The Noctilionidae family of bats, commonly known as bulldog bats or fisherman bats, are represented by two species, the greater and the lesser bulldog bats. They are found near water, from Mexico to Argentina. The naked bulldog bat (Cheiromeles torquatus) does not belong to this family, but to the family Molossidae, the free-tailed bats.
The bulldog bats have orange to brown fur, and range in head-body length from 7 to 14 cm. They have relatively long legs and large feet, exceptionally so in the case of the greater bulldog bat. Unusual among bats, they have cheek-pouches for storing food, which give them their bulldog-like appearance. Both species are insectivorous, although the greater bulldog bat also eats small fish, using its echolocation to pinpoint the ripples they make on the surfaces of water.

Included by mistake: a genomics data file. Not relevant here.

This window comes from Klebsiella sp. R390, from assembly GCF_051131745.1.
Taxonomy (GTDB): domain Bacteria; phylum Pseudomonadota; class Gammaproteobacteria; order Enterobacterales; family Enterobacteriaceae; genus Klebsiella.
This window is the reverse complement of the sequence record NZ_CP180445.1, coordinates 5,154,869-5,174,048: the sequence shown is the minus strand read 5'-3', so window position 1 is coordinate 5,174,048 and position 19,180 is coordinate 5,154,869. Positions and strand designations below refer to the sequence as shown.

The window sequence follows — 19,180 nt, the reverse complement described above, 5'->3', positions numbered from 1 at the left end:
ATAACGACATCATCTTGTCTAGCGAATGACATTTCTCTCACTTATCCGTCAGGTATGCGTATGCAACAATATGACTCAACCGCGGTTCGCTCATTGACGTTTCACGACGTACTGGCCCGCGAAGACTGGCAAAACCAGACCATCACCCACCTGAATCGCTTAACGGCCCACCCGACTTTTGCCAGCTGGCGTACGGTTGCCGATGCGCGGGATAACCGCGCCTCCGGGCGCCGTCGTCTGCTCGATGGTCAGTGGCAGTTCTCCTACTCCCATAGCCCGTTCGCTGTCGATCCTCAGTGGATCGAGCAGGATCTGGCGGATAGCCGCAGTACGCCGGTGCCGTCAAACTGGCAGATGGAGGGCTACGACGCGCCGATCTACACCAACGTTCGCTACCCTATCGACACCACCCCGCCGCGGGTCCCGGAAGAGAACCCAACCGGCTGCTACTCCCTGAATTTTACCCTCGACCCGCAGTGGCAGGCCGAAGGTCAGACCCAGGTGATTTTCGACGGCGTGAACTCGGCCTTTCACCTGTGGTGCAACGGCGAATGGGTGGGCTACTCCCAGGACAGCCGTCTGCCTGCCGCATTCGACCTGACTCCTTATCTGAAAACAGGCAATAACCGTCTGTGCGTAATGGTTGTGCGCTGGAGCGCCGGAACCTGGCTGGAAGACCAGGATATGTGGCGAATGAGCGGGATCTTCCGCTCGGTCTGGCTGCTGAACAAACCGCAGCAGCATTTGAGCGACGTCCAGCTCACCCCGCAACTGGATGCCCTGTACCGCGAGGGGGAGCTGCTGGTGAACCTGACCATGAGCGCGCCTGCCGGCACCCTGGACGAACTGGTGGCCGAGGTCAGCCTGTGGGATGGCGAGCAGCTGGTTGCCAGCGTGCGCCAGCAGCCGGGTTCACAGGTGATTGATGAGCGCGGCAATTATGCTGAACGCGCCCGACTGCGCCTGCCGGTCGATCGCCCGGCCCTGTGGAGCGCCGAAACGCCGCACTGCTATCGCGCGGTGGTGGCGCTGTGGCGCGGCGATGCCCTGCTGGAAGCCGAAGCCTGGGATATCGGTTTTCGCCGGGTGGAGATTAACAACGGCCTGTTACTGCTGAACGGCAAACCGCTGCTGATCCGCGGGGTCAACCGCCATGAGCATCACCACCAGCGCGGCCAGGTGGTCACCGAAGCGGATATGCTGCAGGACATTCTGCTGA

The greater bulldog bat trawls the water with its long, curved talons approximately 2–3 cm below the surface. It makes sweeps of between 30 cm and 3 m before ascending and turning to make a return sweep. In a single night, the bat may catch 20-30 small fish in this way.
- Simmons, Nancy B. (2005). "Chiroptera". In Wilson, Don E.; Reeder, DeeAnn M.. Mammal Species of the World: A Taxonomic and Geographic Reference (3rd ed). Baltimore: Johns Hopkins University Press. pp. 312–529. ISBN 978-0-8018-8221-0. http://www.bucknell.edu/MSW3/browse.asp?s=y&id=13801508. Retrieved 4 October 2009
- Macdonald, D., ed. (1984). The Encyclopedia of Mammals. New York: Facts on File. pp. 805. ISBN 0-87196-871-1.
- Piper, Ross (2007), Extraordinary Animals: An Encyclopedia of Curious and Unusual Animals, Greenwood Press.